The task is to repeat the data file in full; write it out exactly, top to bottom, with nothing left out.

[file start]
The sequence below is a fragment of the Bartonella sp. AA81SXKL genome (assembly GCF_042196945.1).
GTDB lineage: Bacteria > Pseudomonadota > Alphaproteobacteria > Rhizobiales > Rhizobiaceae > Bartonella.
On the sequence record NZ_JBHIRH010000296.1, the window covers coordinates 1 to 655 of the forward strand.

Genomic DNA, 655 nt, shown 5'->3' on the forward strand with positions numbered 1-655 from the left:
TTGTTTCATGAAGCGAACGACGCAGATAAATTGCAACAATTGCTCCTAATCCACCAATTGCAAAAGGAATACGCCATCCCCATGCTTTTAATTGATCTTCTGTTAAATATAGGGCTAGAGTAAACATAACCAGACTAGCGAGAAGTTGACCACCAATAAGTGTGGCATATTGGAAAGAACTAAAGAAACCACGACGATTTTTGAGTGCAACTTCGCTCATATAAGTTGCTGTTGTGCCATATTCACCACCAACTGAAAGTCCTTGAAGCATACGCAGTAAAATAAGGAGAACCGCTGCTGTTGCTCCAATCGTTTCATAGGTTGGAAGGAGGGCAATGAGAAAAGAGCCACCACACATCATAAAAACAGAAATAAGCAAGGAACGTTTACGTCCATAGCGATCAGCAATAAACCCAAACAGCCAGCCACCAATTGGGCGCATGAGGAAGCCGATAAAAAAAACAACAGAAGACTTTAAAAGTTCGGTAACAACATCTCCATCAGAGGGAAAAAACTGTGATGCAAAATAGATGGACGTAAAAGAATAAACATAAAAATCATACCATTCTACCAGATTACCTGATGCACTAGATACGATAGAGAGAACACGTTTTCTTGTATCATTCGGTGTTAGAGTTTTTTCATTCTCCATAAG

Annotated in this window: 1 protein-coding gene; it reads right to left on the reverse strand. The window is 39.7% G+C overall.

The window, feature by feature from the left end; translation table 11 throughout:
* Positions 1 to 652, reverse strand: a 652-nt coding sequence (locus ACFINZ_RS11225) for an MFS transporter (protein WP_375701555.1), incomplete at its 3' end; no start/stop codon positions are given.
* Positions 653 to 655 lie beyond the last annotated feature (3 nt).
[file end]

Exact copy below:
The sequence below is a fragment of the Bartonella sp. AA81SXKL genome (assembly GCF_042196945.1).
GTDB lineage: Bacteria > Pseudomonadota > Alphaproteobacteria > Rhizobiales > Rhizobiaceae > Bartonella.
On the sequence record NZ_JBHIRH010000296.1, the window covers coordinates 1 to 655 of the forward strand.

Genomic DNA, 655 nt, shown 5'->3' on the forward strand with positions numbered 1-655 from the left:
TTGTTTCATGAAGCGAACGACGCAGATAAATTGCAACAATTGCTCCTAATCCACCAATTGCAAAAGGAATACGCCATCCCCATGCTTTTAATTGATCTTCTGTTAAATATAGGGCTAGAGTAAACATAACCAGACTAGCGAGAAGTTGACCACCAATAAGTGTGGCATATTGGAAAGAACTAAAGAAACCACGACGATTTTTGAGTGCAACTTCGCTCATATAAGTTGCTGTTGTGCCATATTCACCACCAACTGAAAGTCCTTGAAGCATACGCAGTAAAATAAGGAGAACCGCTGCTGTTGCTCCAATCGTTTCATAGGTTGGAAGGAGGGCAATGAGAAAAGAGCCACCACACATCATAAAAACAGAAATAAGCAAGGAACGTTTACGTCCATAGCGATCAGCAATAAACCCAAACAGCCAGCCACCAATTGGGCGCATGAGGAAGCCGATAAAAAAAACAACAGAAGACTTTAAAAGTTCGGTAACAACATCTCCATCAGAGGGAAAAAACTGTGATGCAAAATAGATGGACGTAAAAGAATAAACATAAAAATCATACCATTCTACCAGATTACCTGATGCACTAGATACGATAGAGAGAACACGTTTTCTTGTATCATTCGGTGTTAGAGTTTTTTCATTCTCCATAAG

Annotated in this window: 1 protein-coding gene; it reads right to left on the reverse strand. The window is 39.7% G+C overall.

The window, feature by feature from the left end; translation table 11 throughout:
* Positions 1 to 652, reverse strand: a 652-nt coding sequence (locus ACFINZ_RS11225) for an MFS transporter (protein WP_375701555.1), incomplete at its 3' end; no start/stop codon positions are given.
* Positions 653 to 655 lie beyond the last annotated feature (3 nt).